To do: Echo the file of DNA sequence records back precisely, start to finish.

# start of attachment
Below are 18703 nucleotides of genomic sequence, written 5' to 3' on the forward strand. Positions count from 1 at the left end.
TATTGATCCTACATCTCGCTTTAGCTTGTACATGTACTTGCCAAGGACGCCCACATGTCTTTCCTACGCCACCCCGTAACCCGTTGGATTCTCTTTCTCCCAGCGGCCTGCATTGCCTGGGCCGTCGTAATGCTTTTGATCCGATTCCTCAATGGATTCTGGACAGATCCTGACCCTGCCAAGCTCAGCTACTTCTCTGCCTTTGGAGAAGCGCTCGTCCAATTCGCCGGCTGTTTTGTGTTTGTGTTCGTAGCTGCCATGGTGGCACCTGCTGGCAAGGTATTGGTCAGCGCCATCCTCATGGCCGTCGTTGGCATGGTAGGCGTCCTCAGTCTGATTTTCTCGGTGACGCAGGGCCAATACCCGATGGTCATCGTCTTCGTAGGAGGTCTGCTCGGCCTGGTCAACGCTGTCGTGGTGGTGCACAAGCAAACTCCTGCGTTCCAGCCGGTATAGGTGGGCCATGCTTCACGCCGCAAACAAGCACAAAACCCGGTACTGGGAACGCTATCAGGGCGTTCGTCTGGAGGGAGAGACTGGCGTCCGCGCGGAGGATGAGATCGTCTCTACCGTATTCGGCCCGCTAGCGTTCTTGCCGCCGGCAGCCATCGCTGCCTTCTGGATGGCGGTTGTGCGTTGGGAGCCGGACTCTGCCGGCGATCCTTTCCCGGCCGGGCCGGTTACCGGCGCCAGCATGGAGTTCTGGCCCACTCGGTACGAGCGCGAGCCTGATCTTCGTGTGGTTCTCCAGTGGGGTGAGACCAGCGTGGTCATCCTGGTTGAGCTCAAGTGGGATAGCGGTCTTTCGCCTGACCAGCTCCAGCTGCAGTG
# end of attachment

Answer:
Below are 18703 nucleotides of genomic sequence, written 5' to 3' on the forward strand. Positions count from 1 at the left end.
TATTGATCCTACATCTCGCTTTAGCTTGTACATGTACTTGCCAAGGACGCCCACATGTCTTTCCTACGCCACCCCGTAACCCGTTGGATTCTCTTTCTCCCAGCGGCCTGCATTGCCTGGGCCGTCGTAATGCTTTTGATCCGATTCCTCAATGGATTCTGGACAGATCCTGACCCTGCCAAGCTCAGCTACTTCTCTGCCTTTGGAGAAGCGCTCGTCCAATTCGCCGGCTGTTTTGTGTTTGTGTTCGTAGCTGCCATGGTGGCACCTGCTGGCAAGGTATTGGTCAGCGCCATCCTCATGGCCGTCGTTGGCATGGTAGGCGTCCTCAGTCTGATTTTCTCGGTGACGCAGGGCCAATACCCGATGGTCATCGTCTTCGTAGGAGGTCTGCTCGGCCTGGTCAACGCTGTCGTGGTGGTGCACAAGCAAACTCCTGCGTTCCAGCCGGTATAGGTGGGCCATGCTTCACGCCGCAAACAAGCACAAAACCCGGTACTGGGAACGCTATCAGGGCGTTCGTCTGGAGGGAGAGACTGGCGTCCGCGCGGAGGATGAGATCGTCTCTACCGTATTCGGCCCGCTAGCGTTCTTGCCGCCGGCAGCCATCGCTGCCTTCTGGATGGCGGTTGTGCGTTGGGAGCCGGACTCTGCCGGCGATCCTTTCCCGGCCGGGCCGGTTACCGGCGCCAGCATGGAGTTCTGGCCCACTCGGTACGAGCGCGAGCCTGATCTTCGTGTGGTTCTCCAGTGGGGTGAGACCAGCGTGGTCATCCTGGTTGAGCTCAAGTGGGATAGCGGTCTTTCGCCTGACCAGCTCCAGCTGCAGTG